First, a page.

This court has had occasion in later decisions to point this out, and in each instance it has rejected arguments that the Hollzer case decided that the judge must first try the legal cause of action. In Tanimura v. United States, 9 Cir., 195 F.2d 329, the United States sued Tanimura for violation of maximum rent regulations and sought (1), an injunction against further violations; and (2), treble damages for the overcharges prior to the institution of the suit. The trial judge first tried the issues upon which the government based its claim to an injunction. The case went against Tanimura who objected that he was entitled as of right to a jury trial. We said: "It was within the sound discretion of the court as to whether the equitable issues or the law issues should take precedence in trial." The opinion quoted from and followed Orenstein v. United States, 1 Cir., 191 F.2d 184. The appellant on petition for rehearing asserted that this ruling of the court was contrary to Bruckman v. Hollzer, supra. We noted, however, that the latter case was not to the contrary; that it merely held that the right of trial by jury extends only to issues not necessary or incidental to the equitable jurisdiction. This view of the Hollzer case was reinforced in Institutional Drug Distributors, Inc. v. Yankwich, 9 Cir., 249 F.2d 566, 570, where this court in holding it to be within the discretion of the trial judge to decide whether the equitable cause or the common law cause should first be tried, said in footnote 10: "Bruckman v. Hollzer, * * * does not hold to the contrary, as it, in effect merely affirms the election of the trial court to try jury and non-jury issues contemporaneously."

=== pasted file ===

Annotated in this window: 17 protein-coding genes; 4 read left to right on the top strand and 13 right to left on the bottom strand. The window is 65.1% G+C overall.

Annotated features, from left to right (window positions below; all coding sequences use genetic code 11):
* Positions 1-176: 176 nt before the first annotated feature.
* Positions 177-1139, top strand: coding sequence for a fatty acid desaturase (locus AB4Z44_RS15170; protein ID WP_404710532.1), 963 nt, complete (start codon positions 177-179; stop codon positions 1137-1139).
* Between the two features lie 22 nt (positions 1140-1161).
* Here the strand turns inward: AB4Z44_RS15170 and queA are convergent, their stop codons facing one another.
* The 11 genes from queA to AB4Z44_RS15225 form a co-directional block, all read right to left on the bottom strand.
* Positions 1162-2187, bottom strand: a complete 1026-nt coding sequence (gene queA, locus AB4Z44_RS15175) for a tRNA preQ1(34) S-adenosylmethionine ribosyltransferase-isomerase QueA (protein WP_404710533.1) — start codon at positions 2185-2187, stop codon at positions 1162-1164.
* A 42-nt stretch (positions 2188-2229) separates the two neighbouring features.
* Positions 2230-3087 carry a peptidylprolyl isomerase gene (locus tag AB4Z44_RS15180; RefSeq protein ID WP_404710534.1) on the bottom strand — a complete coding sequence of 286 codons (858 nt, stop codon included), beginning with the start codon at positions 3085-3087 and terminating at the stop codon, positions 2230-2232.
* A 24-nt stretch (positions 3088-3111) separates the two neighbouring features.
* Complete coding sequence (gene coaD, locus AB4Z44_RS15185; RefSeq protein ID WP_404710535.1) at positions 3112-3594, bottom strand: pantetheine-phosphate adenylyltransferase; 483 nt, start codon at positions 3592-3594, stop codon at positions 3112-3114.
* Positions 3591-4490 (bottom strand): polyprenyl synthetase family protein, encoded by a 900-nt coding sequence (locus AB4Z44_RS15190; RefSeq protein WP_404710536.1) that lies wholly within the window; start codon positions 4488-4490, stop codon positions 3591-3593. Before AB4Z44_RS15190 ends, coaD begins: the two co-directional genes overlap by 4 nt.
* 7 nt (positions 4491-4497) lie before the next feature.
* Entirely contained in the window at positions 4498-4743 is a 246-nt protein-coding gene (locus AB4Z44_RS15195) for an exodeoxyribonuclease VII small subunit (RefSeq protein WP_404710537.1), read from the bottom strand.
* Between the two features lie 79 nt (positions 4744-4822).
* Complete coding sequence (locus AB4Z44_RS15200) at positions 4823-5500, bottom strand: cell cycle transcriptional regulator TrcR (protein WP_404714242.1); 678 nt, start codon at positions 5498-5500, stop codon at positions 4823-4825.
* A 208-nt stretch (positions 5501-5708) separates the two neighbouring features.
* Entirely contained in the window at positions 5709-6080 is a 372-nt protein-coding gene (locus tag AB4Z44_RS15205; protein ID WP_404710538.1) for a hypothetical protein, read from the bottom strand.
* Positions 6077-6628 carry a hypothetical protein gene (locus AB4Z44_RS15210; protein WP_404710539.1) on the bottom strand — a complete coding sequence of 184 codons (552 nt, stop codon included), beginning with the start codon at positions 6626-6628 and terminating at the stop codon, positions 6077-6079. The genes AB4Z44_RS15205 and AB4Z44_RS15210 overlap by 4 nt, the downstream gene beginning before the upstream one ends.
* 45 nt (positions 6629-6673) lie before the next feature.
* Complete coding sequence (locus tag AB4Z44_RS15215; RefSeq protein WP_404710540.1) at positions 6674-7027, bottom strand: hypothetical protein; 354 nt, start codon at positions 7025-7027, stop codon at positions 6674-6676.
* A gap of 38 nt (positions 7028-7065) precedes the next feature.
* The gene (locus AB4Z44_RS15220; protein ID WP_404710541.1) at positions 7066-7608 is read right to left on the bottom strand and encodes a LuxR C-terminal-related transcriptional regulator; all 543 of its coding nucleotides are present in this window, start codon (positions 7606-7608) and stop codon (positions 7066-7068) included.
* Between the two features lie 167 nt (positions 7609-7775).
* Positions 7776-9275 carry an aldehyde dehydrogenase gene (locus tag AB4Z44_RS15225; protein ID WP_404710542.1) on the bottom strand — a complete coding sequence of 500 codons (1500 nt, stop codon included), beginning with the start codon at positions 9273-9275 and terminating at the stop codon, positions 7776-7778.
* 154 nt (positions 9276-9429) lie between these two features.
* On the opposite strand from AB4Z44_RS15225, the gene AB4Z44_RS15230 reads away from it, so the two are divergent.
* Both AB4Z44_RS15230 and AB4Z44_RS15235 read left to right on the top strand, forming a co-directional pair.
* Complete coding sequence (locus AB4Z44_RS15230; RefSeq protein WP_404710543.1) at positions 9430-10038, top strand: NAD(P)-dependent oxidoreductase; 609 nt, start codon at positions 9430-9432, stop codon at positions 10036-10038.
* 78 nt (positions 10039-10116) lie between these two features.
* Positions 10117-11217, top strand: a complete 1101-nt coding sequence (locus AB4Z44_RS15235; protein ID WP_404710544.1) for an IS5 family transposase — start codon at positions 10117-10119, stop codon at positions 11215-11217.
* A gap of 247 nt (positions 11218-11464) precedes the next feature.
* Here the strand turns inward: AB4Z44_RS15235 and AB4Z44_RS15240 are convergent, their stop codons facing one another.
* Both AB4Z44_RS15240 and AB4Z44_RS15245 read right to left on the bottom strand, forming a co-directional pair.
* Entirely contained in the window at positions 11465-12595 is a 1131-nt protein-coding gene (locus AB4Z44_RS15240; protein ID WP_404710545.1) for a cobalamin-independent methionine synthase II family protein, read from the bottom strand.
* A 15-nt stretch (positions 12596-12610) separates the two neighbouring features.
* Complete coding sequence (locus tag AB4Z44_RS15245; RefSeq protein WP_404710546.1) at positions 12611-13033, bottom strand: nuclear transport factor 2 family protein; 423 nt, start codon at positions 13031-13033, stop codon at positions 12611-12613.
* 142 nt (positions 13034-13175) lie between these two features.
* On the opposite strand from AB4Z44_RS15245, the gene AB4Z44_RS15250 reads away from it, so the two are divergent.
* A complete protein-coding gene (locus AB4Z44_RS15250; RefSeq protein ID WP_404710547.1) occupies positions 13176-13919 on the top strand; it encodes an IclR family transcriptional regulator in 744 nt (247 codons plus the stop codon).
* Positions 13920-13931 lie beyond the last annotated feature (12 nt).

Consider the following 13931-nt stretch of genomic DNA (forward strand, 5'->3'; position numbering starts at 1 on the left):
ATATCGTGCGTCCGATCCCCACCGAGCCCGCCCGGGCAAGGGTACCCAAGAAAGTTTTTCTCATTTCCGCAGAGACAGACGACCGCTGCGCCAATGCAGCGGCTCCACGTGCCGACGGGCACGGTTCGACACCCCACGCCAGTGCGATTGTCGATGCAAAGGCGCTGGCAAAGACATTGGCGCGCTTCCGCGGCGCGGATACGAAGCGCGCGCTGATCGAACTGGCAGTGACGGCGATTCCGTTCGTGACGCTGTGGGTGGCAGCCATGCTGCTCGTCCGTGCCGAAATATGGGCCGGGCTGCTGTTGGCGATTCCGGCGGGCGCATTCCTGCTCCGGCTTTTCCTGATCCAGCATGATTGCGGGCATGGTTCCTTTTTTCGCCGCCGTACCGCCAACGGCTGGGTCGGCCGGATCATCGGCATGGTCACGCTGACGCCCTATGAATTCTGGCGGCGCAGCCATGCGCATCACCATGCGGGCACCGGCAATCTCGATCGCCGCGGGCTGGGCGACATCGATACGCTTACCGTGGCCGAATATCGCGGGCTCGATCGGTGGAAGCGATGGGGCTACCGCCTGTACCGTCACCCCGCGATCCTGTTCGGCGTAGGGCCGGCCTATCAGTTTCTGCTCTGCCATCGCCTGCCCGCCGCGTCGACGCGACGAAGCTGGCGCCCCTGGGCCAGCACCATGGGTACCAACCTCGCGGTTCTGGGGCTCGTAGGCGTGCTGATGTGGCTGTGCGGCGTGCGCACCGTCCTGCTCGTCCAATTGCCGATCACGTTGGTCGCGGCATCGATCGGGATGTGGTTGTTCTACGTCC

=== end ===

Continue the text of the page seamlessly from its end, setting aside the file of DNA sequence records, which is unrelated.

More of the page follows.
We think these later decisions correctly point out that the Rules of Civil Procedure referred to in the Hollzer case were not designed to make any substantial change in the right to jury trial or to alter any pre-existing right of the trial judge to determine in his discretion whether trial of the suit in equity shall be prior to the submission of the issues in the legal action in any case where, as here, both types of action are presented by the pleadings. The rule stated in the Tanimura case, supra, is the same as that recognized prior to the adoption of the rules, namely, that the question as to which of the two types of actions should be tried first remains primarily within the discretion of the trial judge and is for the determination of that judge after consideration of various factors of fairness and convenience. Thus in American Life Ins. Co. v. Stewart, supra [300 U.S. 203, 57 S. Ct. 380], where the plaintiff's bill in equity for cancellation of the insurance policies was followed by actions at law brought by the beneficiaries in the same court to recover the insurance, the court, after holding that the suit in equity was properly brought and was within the court's equitable jurisdiction, disclosed that the parties had stipulated that the suit in equity should be tried first. The court noted that had this stipulation not been made, a different arrangement might have been made, stating that in the exercise of a sound discretion the court could hold one action in abeyance to abide the outcome of another and said, (perhaps by way of dictum), that in the absence of the stipulation "If request had been made by the respondents to suspend the suits in equity till the other causes were disposed of, the District Court could have considered whether justice would not be done by pursuing such a course, the remedy in equity being exceptional and the outcome of necessity. * * * There would be many circumstances to be weighed, as, for instance, the condition of the court calendar, whether the insurer had been precipitate or its adversaries dilatory, as well as other factors. In the end, benefits and hardship would have to be setoff, the one against the other, and a balance ascertained." Plainly this suggests that after consideration of matters of the character there mentioned, it would be within the discretion of the court to determine which suit or action should be tried first. It thus appears that such was the case before the adoption of the Rules. Our decision in the Tanimura case, supra, says such is still the rule.